Drunk Mummy - Surely Ham, Shem and Japeth ? Although from a recent play I saw, all might not have been quite as it seemed on the ark...Although the book on which it is based admits it is 'starkly revisionist' so not entirely based on the story we know..

http://www.bristol-old-vic.co.uk/whatson/mainhouse_press.php?show=277

For example, I never read in Sunday School about Noah's wife starting a 'matriarchal mutiny'...

Jack Havana said...

Pure genius. Fancy a pint? Or ditching your husband and shacking up with me?

dulwichmum said...

Mr Havana,

The fragrant Mrs Super is a devoted married lady, and is trying to make the most of this dreadful situation. How dare you be so flippant! Mrs Super drinks from champagne flutes or at the very least - wine glasses, and she would never 'shack up' with anyone? Are you mad or rich?

Please put your cigar away, it really is rather distracting...

Rilly, Rilly - are you still with us dear?

Anonymous said...

Mr Havana - Never mind 'shacking up' with Ms Super, hadn't you better get some gainful employment now that your current contract on 'Life On Mars' has come to an end ?

Although rumour has it that you will soon be back, and driving an Audi Quattro - Nice !

I was thinking along the lines of a long overdue remake of those 70s TV classics 'The Protectors' [now who to play Nyree Dawn Porter's role?] or even better, 'The Persuaders'.

Or you could 'moonshine' as a 'Private Detective' and find out what the 'Wife In the North's hubby gets up to when he is in London, and feed the information back to our friend Rilly Super.. I hear she can be terribly discreet if required..

Lizzie said...

Oh Rilly. I have just looked up your I Tube music stuff for the 1st time and I haven't laughed so much for so long (on my own that is) since whenever. Thank you.
You have made my night. You are my absolute star.

Time to start my blogroll (once I can find out how to do so). Do you mind if you are the 1st on my list?

Lots of love
Lizzie xx

rilly super said...

drunkmummy, I can only live in the shadow of your old testament scholarship!

sarnia, I hope your mention of the old 'princess and the mushy pea' story does not imply any other percieved resemblance of this blog to a fairy tale my dear

Beatrice darling, my agent may care but my long awaited dream of buying the house next door to JK Rowling, I mean of sharing my heartbreaking story in the hope of helping others to overcome their own struggles seems as far away as ever. We must both keep at it though, because if only one person reads it, and I'm hoping to hit that target any day now, it must be worth it. Do persevere beatrice.

spymum dear, thank you. I am struggling with my new identity I do confess, it feels a bit like wearing an ill-fitting bra, but still, if it makes me better off, I mean a better person...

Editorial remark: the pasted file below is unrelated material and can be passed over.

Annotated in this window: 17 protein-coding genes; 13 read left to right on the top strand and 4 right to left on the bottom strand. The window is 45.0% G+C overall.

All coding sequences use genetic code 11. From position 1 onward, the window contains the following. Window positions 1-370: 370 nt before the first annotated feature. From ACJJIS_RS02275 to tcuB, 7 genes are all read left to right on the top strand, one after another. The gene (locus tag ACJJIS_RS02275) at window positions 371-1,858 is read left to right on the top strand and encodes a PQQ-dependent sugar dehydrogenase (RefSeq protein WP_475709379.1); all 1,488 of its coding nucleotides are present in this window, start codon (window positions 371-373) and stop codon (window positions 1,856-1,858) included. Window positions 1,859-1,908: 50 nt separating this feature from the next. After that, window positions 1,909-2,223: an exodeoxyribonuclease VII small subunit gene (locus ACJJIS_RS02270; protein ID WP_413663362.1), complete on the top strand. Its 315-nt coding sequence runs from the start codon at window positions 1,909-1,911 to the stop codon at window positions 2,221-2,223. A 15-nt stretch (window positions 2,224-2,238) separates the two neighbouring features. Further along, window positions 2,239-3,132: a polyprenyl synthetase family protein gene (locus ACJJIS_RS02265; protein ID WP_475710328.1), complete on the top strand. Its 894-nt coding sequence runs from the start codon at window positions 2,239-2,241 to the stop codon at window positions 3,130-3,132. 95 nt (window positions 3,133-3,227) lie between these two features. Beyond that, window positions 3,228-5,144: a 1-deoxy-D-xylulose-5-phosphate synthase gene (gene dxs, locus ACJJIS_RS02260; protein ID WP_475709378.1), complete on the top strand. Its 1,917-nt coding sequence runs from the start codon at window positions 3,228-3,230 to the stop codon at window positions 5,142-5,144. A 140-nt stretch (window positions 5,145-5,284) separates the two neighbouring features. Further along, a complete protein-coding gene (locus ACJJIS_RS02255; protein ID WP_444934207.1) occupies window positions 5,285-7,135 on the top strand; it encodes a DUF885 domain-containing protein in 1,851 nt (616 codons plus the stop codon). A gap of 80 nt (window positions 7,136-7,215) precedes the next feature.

anonymous, I read that story, which is particulary tragic as a scouse accent is involved, sob

Mr Havana, you are very kind to make such an offer. I fear that if I went to live in sin with you over the border and this was followed by Scotland's secession from the union I would go from being a scarlet woman to a Scarlet O'Hara, and then would you still give a damn Rhett, I mean jack...

Dulwichmum, you are so kind to be so very concerned. I'm am pleased to report that I have alighted from the ark after it was found to have more holes than one of my metaphors, and upon the return of a dove carrying a small jar of extra virgin olive oil showing there was still some remnant of civilisation out there.

All of those clips are extracted from the blog lizzie, got to think of the film soundtrack album you know. I would be most honoured to feature on your blogroll and please let me know if I can be of any assistance with it's creation, oops, there I go again with the old testament...

I Beatrice said...

Thanks for your kindly good wishes Rilly. They are much appreciated as I soldier on in my lonesome fashion.

I won't hear a word against the Scouse accent, mind! Since next to the Geordie one (got it right this time I trust!), it has one of the funniest, friendliest sounds on earth. I could never believe any ill of Geordie or Liverpudlian...

It's only the Brummie one I can't quite be doing with (sorry for any offence caused). But then I'm not one to talk anyway - having long ago lost the knack of the NZ one I once had (sigh). My sons do a pretty good rendition of it however (they need it for all those Oz-in-London impersonations.

Which is some solace to me in my loss.

(Please will you tell me btw, why I ALWAYS have to do the verification thingy twice?)

rilly super said...

maybe you are right beatrice, I don't want to be accused of stereotyping on this blog.

don't worry about the word verification, two attempts is really quite good by my standards. I'm often banging away at it for longer than it took me to wrote the damn comment in the first place, sigh

rivergirlie said...

i've never before read something that had been typed with gritted teeth. most entertaining. how long can you keep it up, eh?
(mind you, i'd have a good stab at it if it meant i'd get into the sunday times top 10)